Meanwhile, an empirical article studying the relationship between Instagram use and body image issues might present its problem like this:

As social media becomes increasingly central to young people's daily lives, it is important to understand how different platforms affect their developing self-concepts.

Avoid starting your conclusion with phrases like “In conclusion” or “To conclude,” as this can seem too obvious and make your writing seem unsophisticated. The content and location of your conclusion should make its function clear without requiring additional signage.

Second step, summarize your work

Having zoomed out on the problem, it's time to summarize how the body of the paper tackled it and what conclusions this approach led to.

Depending on the nature of your research paper, this may mean restating your thesis and arguments, or summarizing your overall conclusions.

Argumentative article: Restate your thesis and arguments

In an argumentative article, you will have presented a thesis statement in your introduction, expressing the overall claim for which your article argues. In the conclusion, you should restate the thesis and show how it was developed through the body of the article.

Briefly summarize the main arguments made in the body, showing how each helps prove your thesis. You can also mention any counterarguments you have addressed, emphasizing why your thesis resists them, particularly if your argument is controversial.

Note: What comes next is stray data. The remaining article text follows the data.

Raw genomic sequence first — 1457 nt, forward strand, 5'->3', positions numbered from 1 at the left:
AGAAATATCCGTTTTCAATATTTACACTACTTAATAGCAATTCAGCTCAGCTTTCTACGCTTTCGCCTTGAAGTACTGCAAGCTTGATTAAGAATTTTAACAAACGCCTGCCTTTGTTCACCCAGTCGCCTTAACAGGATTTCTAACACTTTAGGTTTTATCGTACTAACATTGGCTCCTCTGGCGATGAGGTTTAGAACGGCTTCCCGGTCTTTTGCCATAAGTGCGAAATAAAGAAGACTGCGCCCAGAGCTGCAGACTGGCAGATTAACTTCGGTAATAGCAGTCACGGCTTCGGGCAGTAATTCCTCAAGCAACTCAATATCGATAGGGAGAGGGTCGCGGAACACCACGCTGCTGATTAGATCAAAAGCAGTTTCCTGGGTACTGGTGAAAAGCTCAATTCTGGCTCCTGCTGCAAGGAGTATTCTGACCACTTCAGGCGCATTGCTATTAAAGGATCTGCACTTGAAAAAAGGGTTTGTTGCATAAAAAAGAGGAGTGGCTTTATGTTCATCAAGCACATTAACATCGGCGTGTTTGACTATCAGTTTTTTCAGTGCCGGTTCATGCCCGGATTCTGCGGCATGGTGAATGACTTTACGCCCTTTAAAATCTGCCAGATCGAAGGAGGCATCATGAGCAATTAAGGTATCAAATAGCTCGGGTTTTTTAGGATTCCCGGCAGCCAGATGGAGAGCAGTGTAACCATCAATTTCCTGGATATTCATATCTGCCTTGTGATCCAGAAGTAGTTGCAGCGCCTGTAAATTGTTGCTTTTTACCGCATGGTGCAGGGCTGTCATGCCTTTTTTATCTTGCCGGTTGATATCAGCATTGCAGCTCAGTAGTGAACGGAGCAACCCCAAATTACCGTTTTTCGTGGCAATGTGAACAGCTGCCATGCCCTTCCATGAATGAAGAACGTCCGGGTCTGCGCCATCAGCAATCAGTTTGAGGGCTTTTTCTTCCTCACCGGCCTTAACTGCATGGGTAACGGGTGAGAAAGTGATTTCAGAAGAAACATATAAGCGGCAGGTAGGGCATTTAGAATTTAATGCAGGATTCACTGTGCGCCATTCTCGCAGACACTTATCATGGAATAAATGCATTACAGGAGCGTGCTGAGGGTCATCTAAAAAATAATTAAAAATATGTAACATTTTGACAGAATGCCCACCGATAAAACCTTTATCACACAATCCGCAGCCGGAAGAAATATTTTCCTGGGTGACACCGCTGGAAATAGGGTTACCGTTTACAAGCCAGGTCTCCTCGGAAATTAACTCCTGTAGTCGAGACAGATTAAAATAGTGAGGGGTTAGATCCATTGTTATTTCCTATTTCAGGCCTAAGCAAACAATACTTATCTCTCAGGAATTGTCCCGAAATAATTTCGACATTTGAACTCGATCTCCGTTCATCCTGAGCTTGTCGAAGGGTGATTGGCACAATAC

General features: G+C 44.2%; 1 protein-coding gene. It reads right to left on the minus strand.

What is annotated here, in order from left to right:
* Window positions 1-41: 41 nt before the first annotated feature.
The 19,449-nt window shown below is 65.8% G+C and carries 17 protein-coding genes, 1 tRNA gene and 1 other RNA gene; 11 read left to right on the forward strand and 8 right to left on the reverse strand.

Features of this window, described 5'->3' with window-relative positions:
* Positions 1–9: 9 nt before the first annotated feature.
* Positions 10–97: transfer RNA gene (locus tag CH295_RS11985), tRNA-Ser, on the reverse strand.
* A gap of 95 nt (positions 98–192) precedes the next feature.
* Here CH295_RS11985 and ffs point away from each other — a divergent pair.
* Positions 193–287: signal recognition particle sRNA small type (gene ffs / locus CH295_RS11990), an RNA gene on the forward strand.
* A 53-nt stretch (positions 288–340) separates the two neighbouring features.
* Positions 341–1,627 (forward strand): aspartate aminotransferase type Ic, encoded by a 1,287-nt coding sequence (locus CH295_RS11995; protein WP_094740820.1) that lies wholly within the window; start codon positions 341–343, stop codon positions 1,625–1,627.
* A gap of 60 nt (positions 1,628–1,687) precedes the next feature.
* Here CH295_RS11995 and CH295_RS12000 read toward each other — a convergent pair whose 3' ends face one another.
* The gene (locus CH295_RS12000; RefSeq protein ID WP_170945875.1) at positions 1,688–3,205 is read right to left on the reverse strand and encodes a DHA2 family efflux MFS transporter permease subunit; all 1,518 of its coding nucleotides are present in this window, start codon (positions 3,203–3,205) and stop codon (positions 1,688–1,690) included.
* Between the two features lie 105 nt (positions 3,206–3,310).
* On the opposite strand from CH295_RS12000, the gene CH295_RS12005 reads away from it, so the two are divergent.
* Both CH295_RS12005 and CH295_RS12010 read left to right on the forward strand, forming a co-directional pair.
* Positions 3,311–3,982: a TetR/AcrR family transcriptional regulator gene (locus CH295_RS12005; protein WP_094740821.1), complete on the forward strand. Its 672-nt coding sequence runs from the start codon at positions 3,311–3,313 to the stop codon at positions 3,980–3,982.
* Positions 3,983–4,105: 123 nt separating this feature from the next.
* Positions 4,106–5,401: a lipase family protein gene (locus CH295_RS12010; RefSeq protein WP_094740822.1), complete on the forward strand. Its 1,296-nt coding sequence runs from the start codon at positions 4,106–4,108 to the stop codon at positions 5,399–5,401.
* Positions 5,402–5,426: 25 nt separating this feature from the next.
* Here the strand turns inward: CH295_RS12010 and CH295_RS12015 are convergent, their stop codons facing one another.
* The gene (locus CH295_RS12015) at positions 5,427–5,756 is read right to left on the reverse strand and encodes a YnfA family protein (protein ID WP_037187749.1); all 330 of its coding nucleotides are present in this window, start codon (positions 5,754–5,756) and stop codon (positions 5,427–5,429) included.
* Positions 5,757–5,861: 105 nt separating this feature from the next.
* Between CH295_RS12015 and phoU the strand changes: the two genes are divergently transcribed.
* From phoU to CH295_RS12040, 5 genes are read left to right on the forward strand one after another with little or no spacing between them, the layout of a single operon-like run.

Do not go into detail about your evidence or present new ideas; focus on describing in broad terms the argument you've made.

Empirical paper: Summarize your findings

In an empirical article, this is the time to summarize your main findings. Don't go into detail here (you will have already presented your in-depth results and your discussion), but clearly express the answers to the research questions you have studied.

Describe your main findings, even if they are not necessarily what you expected or hoped for, and explain the general conclusion to which they led you.

Step three, discuss the consequences

After summarizing your main arguments or conclusions, the conclusion ends by considering the broader implications of your research. This means expressing the main lessons, practical or theoretical, of your article, often in the form of a call to action or suggestions for future research.

Argumentative Document: Strong Closing Statement

An argumentative document usually ends with a strong closing statement. For a practical argument, issue a call to action: What actions do you think should be taken by the people or organizations involved in response to your argument?

If your topic is more theoretical and not suitable for a call to action, your closing statement should express the importance of your argument, for example by proposing a new understanding of a topic or laying the groundwork for future research .

Empirical article: Future research directions

In a more empirical article, you might conclude either by making recommendations for practice (e.g., in clinical or policy documents) or by suggesting directions for future research.

No matter the scope of your own research, there will always be room for further investigation into related topics, and you will often discover new questions and issues during the research process.

End your article on a forward-looking note by suggesting how you or other researchers might develop this topic in the future and address the limitations of the current article.